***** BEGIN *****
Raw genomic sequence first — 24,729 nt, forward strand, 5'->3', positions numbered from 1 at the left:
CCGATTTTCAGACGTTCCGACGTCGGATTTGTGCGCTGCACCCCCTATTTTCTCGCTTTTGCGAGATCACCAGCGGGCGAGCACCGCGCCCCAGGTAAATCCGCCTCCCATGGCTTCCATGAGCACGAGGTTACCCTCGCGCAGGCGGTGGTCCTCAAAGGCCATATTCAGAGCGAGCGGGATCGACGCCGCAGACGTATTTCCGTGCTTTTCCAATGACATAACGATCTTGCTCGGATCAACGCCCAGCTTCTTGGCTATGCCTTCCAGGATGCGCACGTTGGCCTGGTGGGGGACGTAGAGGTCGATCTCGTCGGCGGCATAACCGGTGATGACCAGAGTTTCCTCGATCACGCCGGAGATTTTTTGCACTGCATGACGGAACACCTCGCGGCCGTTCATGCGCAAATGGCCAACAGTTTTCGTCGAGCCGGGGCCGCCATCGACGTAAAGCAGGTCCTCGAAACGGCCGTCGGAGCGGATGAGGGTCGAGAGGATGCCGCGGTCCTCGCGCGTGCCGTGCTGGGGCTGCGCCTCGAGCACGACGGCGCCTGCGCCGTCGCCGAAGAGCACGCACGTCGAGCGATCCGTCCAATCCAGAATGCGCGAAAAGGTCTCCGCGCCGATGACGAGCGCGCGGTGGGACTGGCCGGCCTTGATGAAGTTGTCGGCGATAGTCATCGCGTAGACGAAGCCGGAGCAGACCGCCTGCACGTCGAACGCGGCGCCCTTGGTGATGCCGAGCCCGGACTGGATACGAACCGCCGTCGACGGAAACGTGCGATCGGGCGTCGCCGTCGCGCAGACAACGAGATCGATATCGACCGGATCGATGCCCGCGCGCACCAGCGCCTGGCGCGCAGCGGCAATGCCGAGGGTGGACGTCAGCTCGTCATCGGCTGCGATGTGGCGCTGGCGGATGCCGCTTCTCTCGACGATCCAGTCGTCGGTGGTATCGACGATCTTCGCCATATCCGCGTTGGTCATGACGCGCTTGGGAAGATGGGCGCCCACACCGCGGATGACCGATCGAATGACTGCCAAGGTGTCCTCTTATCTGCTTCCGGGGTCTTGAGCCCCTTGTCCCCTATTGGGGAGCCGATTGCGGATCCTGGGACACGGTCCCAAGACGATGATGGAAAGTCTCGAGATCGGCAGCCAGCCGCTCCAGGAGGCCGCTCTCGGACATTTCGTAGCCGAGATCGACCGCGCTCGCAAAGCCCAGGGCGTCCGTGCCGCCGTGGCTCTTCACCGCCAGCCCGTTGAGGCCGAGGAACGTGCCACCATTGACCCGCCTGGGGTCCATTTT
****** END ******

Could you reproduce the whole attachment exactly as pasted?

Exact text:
Raw genomic sequence first — 24,729 nt, forward strand, 5'->3', positions numbered from 1 at the left:
CCGATTTTCAGACGTTCCGACGTCGGATTTGTGCGCTGCACCCCCTATTTTCTCGCTTTTGCGAGATCACCAGCGGGCGAGCACCGCGCCCCAGGTAAATCCGCCTCCCATGGCTTCCATGAGCACGAGGTTACCCTCGCGCAGGCGGTGGTCCTCAAAGGCCATATTCAGAGCGAGCGGGATCGACGCCGCAGACGTATTTCCGTGCTTTTCCAATGACATAACGATCTTGCTCGGATCAACGCCCAGCTTCTTGGCTATGCCTTCCAGGATGCGCACGTTGGCCTGGTGGGGGACGTAGAGGTCGATCTCGTCGGCGGCATAACCGGTGATGACCAGAGTTTCCTCGATCACGCCGGAGATTTTTTGCACTGCATGACGGAACACCTCGCGGCCGTTCATGCGCAAATGGCCAACAGTTTTCGTCGAGCCGGGGCCGCCATCGACGTAAAGCAGGTCCTCGAAACGGCCGTCGGAGCGGATGAGGGTCGAGAGGATGCCGCGGTCCTCGCGCGTGCCGTGCTGGGGCTGCGCCTCGAGCACGACGGCGCCTGCGCCGTCGCCGAAGAGCACGCACGTCGAGCGATCCGTCCAATCCAGAATGCGCGAAAAGGTCTCCGCGCCGATGACGAGCGCGCGGTGGGACTGGCCGGCCTTGATGAAGTTGTCGGCGATAGTCATCGCGTAGACGAAGCCGGAGCAGACCGCCTGCACGTCGAACGCGGCGCCCTTGGTGATGCCGAGCCCGGACTGGATACGAACCGCCGTCGACGGAAACGTGCGATCGGGCGTCGCCGTCGCGCAGACAACGAGATCGATATCGACCGGATCGATGCCCGCGCGCACCAGCGCCTGGCGCGCAGCGGCAATGCCGAGGGTGGACGTCAGCTCGTCATCGGCTGCGATGTGGCGCTGGCGGATGCCGCTTCTCTCGACGATCCAGTCGTCGGTGGTATCGACGATCTTCGCCATATCCGCGTTGGTCATGACGCGCTTGGGAAGATGGGCGCCCACACCGCGGATGACCGATCGAATGACTGCCAAGGTGTCCTCTTATCTGCTTCCGGGGTCTTGAGCCCCTTGTCCCCTATTGGGGAGCCGATTGCGGATCCTGGGACACGGTCCCAAGACGATGATGGAAAGTCTCGAGATCGGCAGCCAGCCGCTCCAGGAGGCCGCTCTCGGACATTTCGTAGCCGAGATCGACCGCGCTCGCAAAGCCCAGGGCGTCCGTGCCGCCGTGGCTCTTCACCGCCAGCCCGTTGAGGCCGAGGAACGTGCCACCATTGACCCGCCTGGGGTCCATTTT